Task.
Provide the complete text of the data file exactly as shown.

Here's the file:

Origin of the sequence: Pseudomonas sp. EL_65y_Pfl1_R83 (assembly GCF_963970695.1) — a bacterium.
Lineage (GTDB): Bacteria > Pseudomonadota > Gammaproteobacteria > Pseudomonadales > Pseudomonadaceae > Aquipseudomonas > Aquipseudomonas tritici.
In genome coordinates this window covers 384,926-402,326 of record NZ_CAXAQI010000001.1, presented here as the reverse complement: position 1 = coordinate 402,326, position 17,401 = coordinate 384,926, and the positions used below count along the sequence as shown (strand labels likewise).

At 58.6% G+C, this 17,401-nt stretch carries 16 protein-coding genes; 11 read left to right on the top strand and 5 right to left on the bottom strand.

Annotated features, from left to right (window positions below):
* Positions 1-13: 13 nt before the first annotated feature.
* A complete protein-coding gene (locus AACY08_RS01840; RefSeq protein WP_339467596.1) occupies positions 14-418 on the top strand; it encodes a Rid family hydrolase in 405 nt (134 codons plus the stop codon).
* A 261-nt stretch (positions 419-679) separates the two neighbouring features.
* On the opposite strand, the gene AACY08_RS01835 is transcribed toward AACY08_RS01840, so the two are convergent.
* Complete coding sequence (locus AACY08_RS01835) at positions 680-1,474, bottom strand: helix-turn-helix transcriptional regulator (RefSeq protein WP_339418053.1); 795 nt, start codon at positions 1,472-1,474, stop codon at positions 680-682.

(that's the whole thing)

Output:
Origin of the sequence: Pseudomonas sp. EL_65y_Pfl1_R83 (assembly GCF_963970695.1) — a bacterium.
Lineage (GTDB): Bacteria > Pseudomonadota > Gammaproteobacteria > Pseudomonadales > Pseudomonadaceae > Aquipseudomonas > Aquipseudomonas tritici.
In genome coordinates this window covers 384,926-402,326 of record NZ_CAXAQI010000001.1, presented here as the reverse complement: position 1 = coordinate 402,326, position 17,401 = coordinate 384,926, and the positions used below count along the sequence as shown (strand labels likewise).

At 58.6% G+C, this 17,401-nt stretch carries 16 protein-coding genes; 11 read left to right on the top strand and 5 right to left on the bottom strand.

Annotated features, from left to right (window positions below):
* Positions 1-13: 13 nt before the first annotated feature.
* A complete protein-coding gene (locus AACY08_RS01840; RefSeq protein WP_339467596.1) occupies positions 14-418 on the top strand; it encodes a Rid family hydrolase in 405 nt (134 codons plus the stop codon).
* A 261-nt stretch (positions 419-679) separates the two neighbouring features.
* On the opposite strand, the gene AACY08_RS01835 is transcribed toward AACY08_RS01840, so the two are convergent.
* Complete coding sequence (locus AACY08_RS01835) at positions 680-1,474, bottom strand: helix-turn-helix transcriptional regulator (RefSeq protein WP_339418053.1); 795 nt, start codon at positions 1,472-1,474, stop codon at positions 680-682.